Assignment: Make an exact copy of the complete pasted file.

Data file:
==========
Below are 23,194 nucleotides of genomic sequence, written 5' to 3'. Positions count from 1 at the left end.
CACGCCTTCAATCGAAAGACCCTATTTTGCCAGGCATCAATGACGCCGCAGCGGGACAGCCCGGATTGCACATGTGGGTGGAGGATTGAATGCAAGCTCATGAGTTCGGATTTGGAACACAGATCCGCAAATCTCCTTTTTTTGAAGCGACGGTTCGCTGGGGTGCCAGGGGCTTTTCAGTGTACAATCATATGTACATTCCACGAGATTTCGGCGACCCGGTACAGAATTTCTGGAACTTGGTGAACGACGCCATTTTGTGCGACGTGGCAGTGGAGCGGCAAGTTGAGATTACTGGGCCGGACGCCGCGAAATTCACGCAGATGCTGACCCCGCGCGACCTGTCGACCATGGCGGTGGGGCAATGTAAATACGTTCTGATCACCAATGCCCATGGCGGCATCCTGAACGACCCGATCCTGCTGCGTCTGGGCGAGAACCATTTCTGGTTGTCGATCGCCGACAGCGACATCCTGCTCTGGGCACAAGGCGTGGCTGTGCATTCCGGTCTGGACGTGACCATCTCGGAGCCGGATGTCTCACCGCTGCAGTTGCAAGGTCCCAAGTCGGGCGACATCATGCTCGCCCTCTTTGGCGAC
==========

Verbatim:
Below are 23,194 nucleotides of genomic sequence, written 5' to 3'. Positions count from 1 at the left end.
CACGCCTTCAATCGAAAGACCCTATTTTGCCAGGCATCAATGACGCCGCAGCGGGACAGCCCGGATTGCACATGTGGGTGGAGGATTGAATGCAAGCTCATGAGTTCGGATTTGGAACACAGATCCGCAAATCTCCTTTTTTTGAAGCGACGGTTCGCTGGGGTGCCAGGGGCTTTTCAGTGTACAATCATATGTACATTCCACGAGATTTCGGCGACCCGGTACAGAATTTCTGGAACTTGGTGAACGACGCCATTTTGTGCGACGTGGCAGTGGAGCGGCAAGTTGAGATTACTGGGCCGGACGCCGCGAAATTCACGCAGATGCTGACCCCGCGCGACCTGTCGACCATGGCGGTGGGGCAATGTAAATACGTTCTGATCACCAATGCCCATGGCGGCATCCTGAACGACCCGATCCTGCTGCGTCTGGGCGAGAACCATTTCTGGTTGTCGATCGCCGACAGCGACATCCTGCTCTGGGCACAAGGCGTGGCTGTGCATTCCGGTCTGGACGTGACCATCTCGGAGCCGGATGTCTCACCGCTGCAGTTGCAAGGTCCCAAGTCGGGCGACATCATGCTCGCCCTCTTTGGCGAC